Sometimes when we are on Facebook, we might not want to chat with someone. In that case, we can go to ‘Chat’ at the bottom right of the screen, click the ‘Options’ icon, and go to ‘Advanced Settings’, where we can choose the option, ‘Turn on chat for all friends except…’ For example, if you do not want to appear online when Rahul Gandhi is online, you can choose the option, ‘Turn on chat for all friends except Rahul Gandhi’.
Facebook can be very productive, if we know how to use it safely. Please do not accept friend requests from strangers. I encourage each one of you to spend some time getting to know the privacy settings on Facebook in detail, and applying it accordingly if you face any kind of harassment.one comment
Following the success of the first edition of Hollaback! Fridays, we partnered with Vivanta by Taj – Connemara for four more amazing editions! The events, which took place at Distil, featured some great local musical talent, including ‘Kavita Thomas and Friends’, ‘Pyjama Conspiracy’, ‘Pitch Four’ and ‘Nadisha Thomas and Friends’. Once again, we had the opportunity to engage in some interesting conversations on street harassment, and asked patrons to tell us why they Hollaback! – here’s what they said:
Well, it isn’t the first time it’s happened – I’d be standing on the side of the road, tired after a late evening at work (once, even mid-afternoon actually) and suddenly a man would slow down his car, roll down his window and peep out expectantly, or another would drive by and ask how much. It takes me a minute to respond somehow and I’ve actually responded with a very unseemly “what?” every time, before realising that the men who stopped by thought I was soliciting sex, simply because I was standing on the curb, apparently doing nothing other than waiting.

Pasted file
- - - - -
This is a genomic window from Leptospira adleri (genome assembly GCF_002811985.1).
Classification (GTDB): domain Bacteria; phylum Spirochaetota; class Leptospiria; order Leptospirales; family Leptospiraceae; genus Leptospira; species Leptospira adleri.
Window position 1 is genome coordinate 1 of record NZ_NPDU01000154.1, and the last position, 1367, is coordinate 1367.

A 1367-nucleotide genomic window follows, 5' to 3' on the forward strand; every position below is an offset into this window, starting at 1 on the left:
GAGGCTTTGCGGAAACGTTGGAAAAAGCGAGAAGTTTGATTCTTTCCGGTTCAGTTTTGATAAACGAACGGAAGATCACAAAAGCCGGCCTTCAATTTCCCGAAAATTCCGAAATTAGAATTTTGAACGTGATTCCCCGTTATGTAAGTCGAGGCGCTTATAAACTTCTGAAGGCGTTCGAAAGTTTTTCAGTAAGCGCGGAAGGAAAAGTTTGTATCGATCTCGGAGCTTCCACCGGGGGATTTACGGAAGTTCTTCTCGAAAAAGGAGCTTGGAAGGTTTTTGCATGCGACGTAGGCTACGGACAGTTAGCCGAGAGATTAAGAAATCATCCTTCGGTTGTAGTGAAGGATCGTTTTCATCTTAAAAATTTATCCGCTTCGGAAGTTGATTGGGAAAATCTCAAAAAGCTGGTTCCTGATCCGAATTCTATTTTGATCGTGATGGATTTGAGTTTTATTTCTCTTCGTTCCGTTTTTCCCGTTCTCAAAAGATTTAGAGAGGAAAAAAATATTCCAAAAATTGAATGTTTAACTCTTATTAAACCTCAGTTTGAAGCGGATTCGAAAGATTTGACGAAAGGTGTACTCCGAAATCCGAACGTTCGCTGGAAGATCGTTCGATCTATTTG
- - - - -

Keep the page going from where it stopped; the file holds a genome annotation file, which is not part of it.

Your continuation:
So anyway, just last week, I had parked my car and was walking to a café nearby to meet someone, when I noticed this slightly middle aged man staring. I noticed him walk into the café too and sit quietly staring at his cup of coffee, during the 20 minutes I was there, but I am a bit slow with these things – and presumed ah well, I can’t connect dots here, the man was just heading the same direction, who’s to say or care? Then suddenly, as I was walking back to the car, I realised he was following me – when he finally caught up, he wanted to know if I’d like to “make some money?”
Thankfully, I am a lot quicker to understand this situation but I am just as slow at thinking on my feet when I am put in a situation like this. I blank out. I say no and walk away. But every time, as much as I know I should avoid the question, I ask myself whether it was something in my manner or clothes that attracted the attention. Why me? What would make a man simply watch me walking on the street or waiting and presume that I was out to have sex for money? Just as a disclaimer, I don’t mean sex for money is a degrading thing, it’s a subjective matter or personal opinion, but the fact that a man can look at me and presume anything of me as a woman, is disturbing.
Because of course, I’ve never known what else to do. A friend says I should have called the police, I know another who actually got two middle-aged men who asked her this question (in mid-day, in a busy main road) in trouble with a cop, who happened to be standing nearby. But me, each time this has happened, I always belatedly wish that I had said or done something smarter than just walk away.2 comments
By Krithika Sukumar
We had the opportunity to interact with students at the Alliance Française de Madras last week and in the process, to speak about street sexual harassment to a large cross-section of people, of varying ages and backgrounds, who are very much in public spaces. We met about a dozen classes, some packed, some with just a handful of students, and spoke to them about what street sexual harassment actually means – that it can affect women and sometimes men, of all ages, and can range from catcalls to sexual assault in any public space at any time of the day.
Although in most classrooms, we were initially met with attentive silence, sometimes voices would volunteer stories of street harassment – a man who spoke of a time when several female friends were groped in a crowded theatre, a woman who recounted how she had called out a man who had been taking pictures of her on his mobile phone, caught him red-handed and deleted the pictures. We also had to clarify a couple of times, that no, provocative dressing, if we consider the many real accounts from women who have been dressed in traditional Indian attire and still been groped, has little to do with it.